In case you missed the first 4 parts of â€œPlayoffs are a Crapshootâ€, here they are:
- Playoffs are a Crapshoot, Part 1
- Playoffs are a Crapshoot, Part 2
- Playoffs are a Crapshoot, Part 3
- Playoffs are a Crapshoot Part 4
Last year the Braves won 97 games. But we know that this record is partly skill and partly luck. We also know the aggregate contribution of luck and skill across all teams. But there is no way to precisely to assign the actual influence of luck and skill to any particular teamâ€™s results. But we can make an intelligent guess, and we call this guess regression to the mean.
As we said last time, we know that the variance induced by luck is 6.3 games per season. That means that (on average) one team per year is getting about seven extra wins from luck alone. Someone else is getting about seven less wins. Most teams have variances under three wins, but a few are very luck or unlucky. The central insight into regression to the mean is that the teams that have good records are much more likely to have gotten the best luck and the teams that have the worst records are much more likely to have gotten the worst luck. Itâ€™s not impossible that Houston was really a 115 win team that had eight net unlucky losses, but 115 game winning teams because of skill are so rare, that it is much more likely that they were a 99 win team that had eight lucky wins; being a 99 win team (from skill) is much more common than being a 115 game winning team.
Thus, if we were to make out best estimate of the true skill variations of teams, we need to subtract from the observed success of the teams with the best records and add to the observed success of the teams with poor records. This sort of an adjustment is called a shrinkage estimator, because every record is shrunk towards 50 percent to accommodated our best estimate of the unobservable component: luck.
It turns out that there is an optimal way to do this which, remarkably, doesnâ€™t depend on the length of the season, so that it is just as applicable to the regular season as to the playoffs. We calculate the length of a hypothetical season in which the effect of luck would just equal the effect of skill and add an extra set of 0.500 performance of that length to everyoneâ€™s record. For those interested in the mathematics of this adjustment which is due to the pseudonymous sabermetrician Tom Tango, I refer you to Phil Birnbaumâ€™s explanation here.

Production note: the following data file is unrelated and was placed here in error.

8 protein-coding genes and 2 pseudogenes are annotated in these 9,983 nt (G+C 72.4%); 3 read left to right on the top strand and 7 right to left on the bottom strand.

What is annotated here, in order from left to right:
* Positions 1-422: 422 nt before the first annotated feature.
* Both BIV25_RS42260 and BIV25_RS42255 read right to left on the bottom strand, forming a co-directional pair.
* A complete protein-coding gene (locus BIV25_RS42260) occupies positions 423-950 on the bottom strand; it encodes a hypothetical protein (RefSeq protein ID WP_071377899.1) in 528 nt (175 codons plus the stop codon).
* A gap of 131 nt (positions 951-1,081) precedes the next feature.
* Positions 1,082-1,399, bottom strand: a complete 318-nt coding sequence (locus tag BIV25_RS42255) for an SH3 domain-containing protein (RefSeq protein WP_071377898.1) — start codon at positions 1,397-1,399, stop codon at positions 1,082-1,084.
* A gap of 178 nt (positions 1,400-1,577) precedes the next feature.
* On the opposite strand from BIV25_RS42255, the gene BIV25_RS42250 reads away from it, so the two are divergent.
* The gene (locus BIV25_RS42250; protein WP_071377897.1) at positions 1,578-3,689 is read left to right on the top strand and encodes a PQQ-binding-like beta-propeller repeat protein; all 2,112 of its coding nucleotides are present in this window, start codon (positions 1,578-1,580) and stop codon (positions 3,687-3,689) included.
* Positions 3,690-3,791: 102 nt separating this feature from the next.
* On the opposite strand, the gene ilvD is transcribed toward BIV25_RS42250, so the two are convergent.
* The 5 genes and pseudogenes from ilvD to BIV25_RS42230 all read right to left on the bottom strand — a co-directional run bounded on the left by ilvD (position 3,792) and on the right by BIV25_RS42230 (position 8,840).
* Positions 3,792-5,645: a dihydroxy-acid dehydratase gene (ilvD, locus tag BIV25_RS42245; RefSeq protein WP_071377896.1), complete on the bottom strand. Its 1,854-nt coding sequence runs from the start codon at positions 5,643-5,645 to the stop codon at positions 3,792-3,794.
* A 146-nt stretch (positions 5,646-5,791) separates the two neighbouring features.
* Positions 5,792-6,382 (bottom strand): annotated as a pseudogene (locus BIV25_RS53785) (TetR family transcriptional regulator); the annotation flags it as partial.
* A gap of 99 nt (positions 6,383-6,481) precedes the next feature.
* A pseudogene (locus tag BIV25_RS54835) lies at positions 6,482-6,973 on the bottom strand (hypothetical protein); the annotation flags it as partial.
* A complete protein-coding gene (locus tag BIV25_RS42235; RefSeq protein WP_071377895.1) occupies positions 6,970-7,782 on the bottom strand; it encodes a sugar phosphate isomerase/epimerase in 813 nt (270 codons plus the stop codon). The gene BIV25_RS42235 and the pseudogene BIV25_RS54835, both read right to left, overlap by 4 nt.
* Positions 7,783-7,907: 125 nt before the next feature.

Using the last four yearsâ€™ estimation of the talent-luck division, the magic number is about 50. This means that we need to add a 25-25 record to everyoneâ€™s record to get a regressed-to-the-mean estimate of skill alone. Since all the teams in the playoffs are above average teams, this reduces everyoneâ€™s rating, but not uniformly: the better the team, the more adjustment you do. This compression then reduces the head-to-head win probabilities for the best teams and increases them for the worst teams, inducing more crapshootiness.
To implement this, I took the 2019 game by game results and then gave each team 50 more games against the fearsome opponent, the Middletown Meanies. Each of them finished 25-25 against this team. I then reran the Bradley-Terry rating estimators on this new season and recalculated everyoneâ€™s chances of being World Series champs. The Dodgers, still the best team but now only slightly better than Houston, was now estimated to have a World Series winning probability of 21.7%. This is over 5 percentage points lower than their probability before we adjusted for regression to the mean, and raises our crapshootiness index to 0.89. So talent does matter in the playoffs, but the winner is nine parts luck to one part talent. Ladies and gentlemen: thatâ€™s pretty much a crapshoot.
Iâ€™m certainly not the first person to make this finding. Indeed, Pete Palmer, using somewhat different methods and earlier data, calculated the probability of the best team winning the playoffs at 22 percent on average, and came to a very similar conclusion:
Most people think luck is a lot less important than it is. A teamâ€™s record from year to year includes a great deal of luck, and luck contributes about equally as skill to a teamâ€™s eventual regular season record. (And in the postseason, itâ€™s nearly all luck.)
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